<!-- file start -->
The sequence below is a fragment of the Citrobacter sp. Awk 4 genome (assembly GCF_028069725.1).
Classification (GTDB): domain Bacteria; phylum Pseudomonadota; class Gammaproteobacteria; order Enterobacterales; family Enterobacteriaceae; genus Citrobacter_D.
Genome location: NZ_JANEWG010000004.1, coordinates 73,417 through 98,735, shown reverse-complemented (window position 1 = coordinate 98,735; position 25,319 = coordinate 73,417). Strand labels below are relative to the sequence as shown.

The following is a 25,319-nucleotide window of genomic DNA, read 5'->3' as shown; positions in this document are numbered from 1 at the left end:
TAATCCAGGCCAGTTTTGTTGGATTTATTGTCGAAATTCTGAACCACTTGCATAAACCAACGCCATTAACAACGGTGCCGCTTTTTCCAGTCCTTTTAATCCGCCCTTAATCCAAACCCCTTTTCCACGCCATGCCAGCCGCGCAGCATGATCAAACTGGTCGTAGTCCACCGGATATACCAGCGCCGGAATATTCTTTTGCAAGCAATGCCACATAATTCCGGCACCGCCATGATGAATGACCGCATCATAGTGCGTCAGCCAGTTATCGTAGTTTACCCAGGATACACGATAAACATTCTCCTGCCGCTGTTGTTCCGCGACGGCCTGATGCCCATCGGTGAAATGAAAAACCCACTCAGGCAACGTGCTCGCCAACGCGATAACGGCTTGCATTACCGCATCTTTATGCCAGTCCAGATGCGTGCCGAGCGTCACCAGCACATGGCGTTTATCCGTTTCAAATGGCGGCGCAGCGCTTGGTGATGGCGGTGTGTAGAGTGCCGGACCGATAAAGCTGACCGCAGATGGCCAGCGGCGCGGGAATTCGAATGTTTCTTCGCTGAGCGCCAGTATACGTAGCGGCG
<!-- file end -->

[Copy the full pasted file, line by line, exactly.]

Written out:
The sequence below is a fragment of the Citrobacter sp. Awk 4 genome (assembly GCF_028069725.1).
Classification (GTDB): domain Bacteria; phylum Pseudomonadota; class Gammaproteobacteria; order Enterobacterales; family Enterobacteriaceae; genus Citrobacter_D.
Genome location: NZ_JANEWG010000004.1, coordinates 73,417 through 98,735, shown reverse-complemented (window position 1 = coordinate 98,735; position 25,319 = coordinate 73,417). Strand labels below are relative to the sequence as shown.

The following is a 25,319-nucleotide window of genomic DNA, read 5'->3' as shown; positions in this document are numbered from 1 at the left end:
TAATCCAGGCCAGTTTTGTTGGATTTATTGTCGAAATTCTGAACCACTTGCATAAACCAACGCCATTAACAACGGTGCCGCTTTTTCCAGTCCTTTTAATCCGCCCTTAATCCAAACCCCTTTTCCACGCCATGCCAGCCGCGCAGCATGATCAAACTGGTCGTAGTCCACCGGATATACCAGCGCCGGAATATTCTTTTGCAAGCAATGCCACATAATTCCGGCACCGCCATGATGAATGACCGCATCATAGTGCGTCAGCCAGTTATCGTAGTTTACCCAGGATACACGATAAACATTCTCCTGCCGCTGTTGTTCCGCGACGGCCTGATGCCCATCGGTGAAATGAAAAACCCACTCAGGCAACGTGCTCGCCAACGCGATAACGGCTTGCATTACCGCATCTTTATGCCAGTCCAGATGCGTGCCGAGCGTCACCAGCACATGGCGTTTATCCGTTTCAAATGGCGGCGCAGCGCTTGGTGATGGCGGTGTGTAGAGTGCCGGACCGATAAAGCTGACCGCAGATGGCCAGCGGCGCGGGAATTCGAATGTTTCTTCGCTGAGCGCCAGTATACGTAGCGGCG